“I learned so much from Greg about pitching,” said Glavine. “He taught me that the hitter will be your biggest source of information, things like how he swings and misses, what he’s fouling off. Those things help you come up with a sequence of pitches for each hitter.

“We had so many incredible discussions in our dugout with Greg and Smoltzie [John Smoltz], who I hope will get in next year.”

In addition to Smoltz, who ended his career with Boston, former Red Sox star Pedro Martinez and Randy Johnson will be favorites to get elected next year. Biggio should also get in, and Piazza, the greatest offensive catcher in history, could climb closer.

Glavine, who was the 1995 World Series MVP — throwing a brilliant 1-0 win in the clinching Game 6 — graduated from Billerica Memorial High School and had the opportunity to play professional hockey as well. He was a second-round pick of the Braves and a fourth-round pick (69th overall) of the NHL’s Los Angeles Kings.

His signature pitch was the circle-change, which he discovered accidentally when he picked up a ball off the ground and happened to grip it a funny way. He was a master at working the outside corner of the plate.

Maddux was considered one of the great finesse pitchers of all time, rarely throwing harder than the mid 80s with his fastball. Maddux had praise for Glavine, too.

“I learned a lot from Tom,” Maddux said. “I learned that you don’t have to be 100 percent physically to pitch effectively. He never had to say it. I saw it.”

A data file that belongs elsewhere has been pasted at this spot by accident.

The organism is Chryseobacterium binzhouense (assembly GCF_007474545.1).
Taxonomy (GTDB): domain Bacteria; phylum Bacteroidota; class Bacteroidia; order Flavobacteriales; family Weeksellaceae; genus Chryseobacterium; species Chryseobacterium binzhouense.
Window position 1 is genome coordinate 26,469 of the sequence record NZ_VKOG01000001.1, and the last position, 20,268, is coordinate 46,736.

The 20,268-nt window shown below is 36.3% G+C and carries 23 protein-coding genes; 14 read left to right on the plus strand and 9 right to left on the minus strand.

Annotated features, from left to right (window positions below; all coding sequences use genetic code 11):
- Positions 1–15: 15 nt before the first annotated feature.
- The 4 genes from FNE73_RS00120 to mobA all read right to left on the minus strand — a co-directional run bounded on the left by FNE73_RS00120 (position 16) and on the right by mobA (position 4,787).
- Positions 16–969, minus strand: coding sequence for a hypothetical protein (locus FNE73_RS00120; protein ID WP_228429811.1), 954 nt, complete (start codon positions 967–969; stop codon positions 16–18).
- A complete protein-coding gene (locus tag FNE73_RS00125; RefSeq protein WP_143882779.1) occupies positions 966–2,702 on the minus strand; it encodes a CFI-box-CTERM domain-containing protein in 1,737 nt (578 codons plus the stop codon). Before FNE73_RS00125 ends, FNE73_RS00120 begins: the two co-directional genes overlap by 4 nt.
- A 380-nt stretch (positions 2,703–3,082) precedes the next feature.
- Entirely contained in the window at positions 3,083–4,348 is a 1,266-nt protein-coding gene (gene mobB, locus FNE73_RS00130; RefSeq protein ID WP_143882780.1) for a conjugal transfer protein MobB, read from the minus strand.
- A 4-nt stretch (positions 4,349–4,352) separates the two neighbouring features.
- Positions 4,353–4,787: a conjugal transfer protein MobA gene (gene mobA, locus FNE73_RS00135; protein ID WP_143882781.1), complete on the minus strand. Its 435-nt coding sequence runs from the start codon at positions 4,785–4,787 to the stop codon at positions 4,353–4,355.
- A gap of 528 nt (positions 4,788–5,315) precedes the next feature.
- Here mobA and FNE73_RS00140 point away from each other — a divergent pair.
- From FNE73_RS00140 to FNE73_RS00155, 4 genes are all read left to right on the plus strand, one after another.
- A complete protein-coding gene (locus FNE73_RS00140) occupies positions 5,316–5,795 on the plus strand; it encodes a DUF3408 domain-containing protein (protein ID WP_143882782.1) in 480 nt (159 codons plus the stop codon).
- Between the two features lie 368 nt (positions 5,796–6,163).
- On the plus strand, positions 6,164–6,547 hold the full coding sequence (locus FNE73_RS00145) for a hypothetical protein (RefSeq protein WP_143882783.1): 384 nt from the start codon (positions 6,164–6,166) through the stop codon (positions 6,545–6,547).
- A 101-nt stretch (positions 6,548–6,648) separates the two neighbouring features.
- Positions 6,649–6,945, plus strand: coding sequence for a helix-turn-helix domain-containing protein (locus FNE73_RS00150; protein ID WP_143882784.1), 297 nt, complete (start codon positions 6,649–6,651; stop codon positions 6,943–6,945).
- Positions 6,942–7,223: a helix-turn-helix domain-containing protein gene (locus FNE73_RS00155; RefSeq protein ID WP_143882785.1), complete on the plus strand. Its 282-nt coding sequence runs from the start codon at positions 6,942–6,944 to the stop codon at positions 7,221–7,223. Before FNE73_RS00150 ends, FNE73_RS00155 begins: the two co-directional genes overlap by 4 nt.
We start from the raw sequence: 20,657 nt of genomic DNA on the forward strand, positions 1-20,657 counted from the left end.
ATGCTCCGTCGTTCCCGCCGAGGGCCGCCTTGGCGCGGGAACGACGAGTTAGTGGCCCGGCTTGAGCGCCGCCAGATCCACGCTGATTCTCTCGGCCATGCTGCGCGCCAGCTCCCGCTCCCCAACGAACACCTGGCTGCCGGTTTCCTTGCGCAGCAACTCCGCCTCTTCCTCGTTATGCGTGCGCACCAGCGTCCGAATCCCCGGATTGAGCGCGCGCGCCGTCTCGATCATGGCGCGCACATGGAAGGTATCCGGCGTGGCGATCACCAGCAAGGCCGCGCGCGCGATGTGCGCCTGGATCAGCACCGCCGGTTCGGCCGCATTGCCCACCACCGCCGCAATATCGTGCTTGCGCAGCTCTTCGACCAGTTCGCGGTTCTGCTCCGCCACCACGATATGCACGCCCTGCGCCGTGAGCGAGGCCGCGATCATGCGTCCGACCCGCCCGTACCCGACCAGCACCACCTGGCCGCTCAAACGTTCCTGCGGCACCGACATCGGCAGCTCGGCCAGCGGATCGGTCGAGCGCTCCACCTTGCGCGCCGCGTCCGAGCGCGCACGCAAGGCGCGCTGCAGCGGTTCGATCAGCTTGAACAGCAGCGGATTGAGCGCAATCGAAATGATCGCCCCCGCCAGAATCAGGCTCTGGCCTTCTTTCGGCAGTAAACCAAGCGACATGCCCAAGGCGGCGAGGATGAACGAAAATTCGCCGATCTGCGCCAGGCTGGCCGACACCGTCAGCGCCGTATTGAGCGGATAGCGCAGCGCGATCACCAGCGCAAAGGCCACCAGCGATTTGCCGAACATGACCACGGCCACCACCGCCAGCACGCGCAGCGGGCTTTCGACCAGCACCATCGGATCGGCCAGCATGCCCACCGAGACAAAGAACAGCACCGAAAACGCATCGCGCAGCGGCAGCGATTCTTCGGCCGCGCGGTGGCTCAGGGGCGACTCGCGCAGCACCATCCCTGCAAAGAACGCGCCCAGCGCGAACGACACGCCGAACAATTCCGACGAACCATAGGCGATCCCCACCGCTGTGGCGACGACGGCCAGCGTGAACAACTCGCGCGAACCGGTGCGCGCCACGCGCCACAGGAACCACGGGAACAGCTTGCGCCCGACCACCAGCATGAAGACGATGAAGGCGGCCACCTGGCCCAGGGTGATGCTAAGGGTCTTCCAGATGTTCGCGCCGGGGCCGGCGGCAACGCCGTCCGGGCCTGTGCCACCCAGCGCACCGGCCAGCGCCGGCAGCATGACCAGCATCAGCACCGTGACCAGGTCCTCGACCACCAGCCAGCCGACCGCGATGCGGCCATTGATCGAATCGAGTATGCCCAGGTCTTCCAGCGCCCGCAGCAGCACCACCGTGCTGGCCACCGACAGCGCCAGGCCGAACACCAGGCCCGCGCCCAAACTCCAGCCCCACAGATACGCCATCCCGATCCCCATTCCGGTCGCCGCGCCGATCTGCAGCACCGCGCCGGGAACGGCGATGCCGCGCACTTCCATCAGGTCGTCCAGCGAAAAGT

Maddux and Glavine were one of the best 1-2 combinations in baseball history, and both pitched for teams other than Atlanta. Maddux started his career with the Cubs and ended it with the Dodgers, while Glavine fled to the Mets before returning to the Braves for one final season.

“It’s very humbling to go in with these guys,” Maddux said. “It’s just icing on the cake. It’s going to be a special day, and I’m going to be able to share it with special people.”

Thomas, who was known as “The Big Hurt,” played tight end on the football team at Auburn University. While he was a fierce slugger and feared hitter, he also was patient at the plate, compiling a career .419 on-base percentage and a .974 OPS.

He was never linked to steroids and in fact was outspoken against them.

Thomas’s election gives hope to designated hitters such as Edgar Martinez and David Ortiz. Of the 2,322 career games he played, 1,351 came as a DH and 971 were at first base.

“This has been a stressful 48 hours,” Thomas said in a statement. “I am so excited that I’m in the Hall of Fame.

“This is something that I will have to sit back in the next three or four days and figure it out, because you can only dream so big, and this is as big as it gets for me.

“I’m a Georgia kid. Going in with Glavine, Maddux, and Bobby Cox means a lot to me. The whole state of Georgia is going to be there, and I am just so blessed that I’ll be able to be there with these guys.”

Nick Cafardo can be reached at Follow him on Twitter @nickcafardo.